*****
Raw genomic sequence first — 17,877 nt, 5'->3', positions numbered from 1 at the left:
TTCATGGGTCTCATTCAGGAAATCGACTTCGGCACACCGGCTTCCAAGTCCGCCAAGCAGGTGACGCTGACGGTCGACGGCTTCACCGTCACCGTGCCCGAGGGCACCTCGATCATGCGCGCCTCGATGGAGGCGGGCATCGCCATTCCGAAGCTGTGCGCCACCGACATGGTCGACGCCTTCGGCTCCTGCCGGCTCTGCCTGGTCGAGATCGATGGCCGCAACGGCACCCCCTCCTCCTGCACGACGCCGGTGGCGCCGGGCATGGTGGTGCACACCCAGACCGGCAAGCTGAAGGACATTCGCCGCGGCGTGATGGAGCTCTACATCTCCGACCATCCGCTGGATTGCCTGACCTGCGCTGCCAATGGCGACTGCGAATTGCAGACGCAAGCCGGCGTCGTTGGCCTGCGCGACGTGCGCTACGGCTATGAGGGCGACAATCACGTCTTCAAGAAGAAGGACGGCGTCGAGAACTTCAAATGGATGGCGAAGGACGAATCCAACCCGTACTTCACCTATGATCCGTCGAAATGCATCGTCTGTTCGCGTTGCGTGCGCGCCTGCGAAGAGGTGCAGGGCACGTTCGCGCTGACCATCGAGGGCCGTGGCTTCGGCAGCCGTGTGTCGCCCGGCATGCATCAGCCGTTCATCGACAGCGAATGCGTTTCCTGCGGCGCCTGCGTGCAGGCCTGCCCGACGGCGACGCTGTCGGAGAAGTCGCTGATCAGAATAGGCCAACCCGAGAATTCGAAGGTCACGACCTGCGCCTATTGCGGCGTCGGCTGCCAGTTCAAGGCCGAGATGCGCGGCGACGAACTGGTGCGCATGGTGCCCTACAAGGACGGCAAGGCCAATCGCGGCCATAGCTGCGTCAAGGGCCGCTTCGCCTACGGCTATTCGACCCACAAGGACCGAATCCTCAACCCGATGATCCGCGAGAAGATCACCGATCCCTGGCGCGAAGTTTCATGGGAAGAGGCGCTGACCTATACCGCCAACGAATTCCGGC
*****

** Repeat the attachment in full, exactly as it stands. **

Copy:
Raw genomic sequence first — 17,877 nt, 5'->3', positions numbered from 1 at the left:
TTCATGGGTCTCATTCAGGAAATCGACTTCGGCACACCGGCTTCCAAGTCCGCCAAGCAGGTGACGCTGACGGTCGACGGCTTCACCGTCACCGTGCCCGAGGGCACCTCGATCATGCGCGCCTCGATGGAGGCGGGCATCGCCATTCCGAAGCTGTGCGCCACCGACATGGTCGACGCCTTCGGCTCCTGCCGGCTCTGCCTGGTCGAGATCGATGGCCGCAACGGCACCCCCTCCTCCTGCACGACGCCGGTGGCGCCGGGCATGGTGGTGCACACCCAGACCGGCAAGCTGAAGGACATTCGCCGCGGCGTGATGGAGCTCTACATCTCCGACCATCCGCTGGATTGCCTGACCTGCGCTGCCAATGGCGACTGCGAATTGCAGACGCAAGCCGGCGTCGTTGGCCTGCGCGACGTGCGCTACGGCTATGAGGGCGACAATCACGTCTTCAAGAAGAAGGACGGCGTCGAGAACTTCAAATGGATGGCGAAGGACGAATCCAACCCGTACTTCACCTATGATCCGTCGAAATGCATCGTCTGTTCGCGTTGCGTGCGCGCCTGCGAAGAGGTGCAGGGCACGTTCGCGCTGACCATCGAGGGCCGTGGCTTCGGCAGCCGTGTGTCGCCCGGCATGCATCAGCCGTTCATCGACAGCGAATGCGTTTCCTGCGGCGCCTGCGTGCAGGCCTGCCCGACGGCGACGCTGTCGGAGAAGTCGCTGATCAGAATAGGCCAACCCGAGAATTCGAAGGTCACGACCTGCGCCTATTGCGGCGTCGGCTGCCAGTTCAAGGCCGAGATGCGCGGCGACGAACTGGTGCGCATGGTGCCCTACAAGGACGGCAAGGCCAATCGCGGCCATAGCTGCGTCAAGGGCCGCTTCGCCTACGGCTATTCGACCCACAAGGACCGAATCCTCAACCCGATGATCCGCGAGAAGATCACCGATCCCTGGCGCGAAGTTTCATGGGAAGAGGCGCTGACCTATACCGCCAACGAATTCCGGC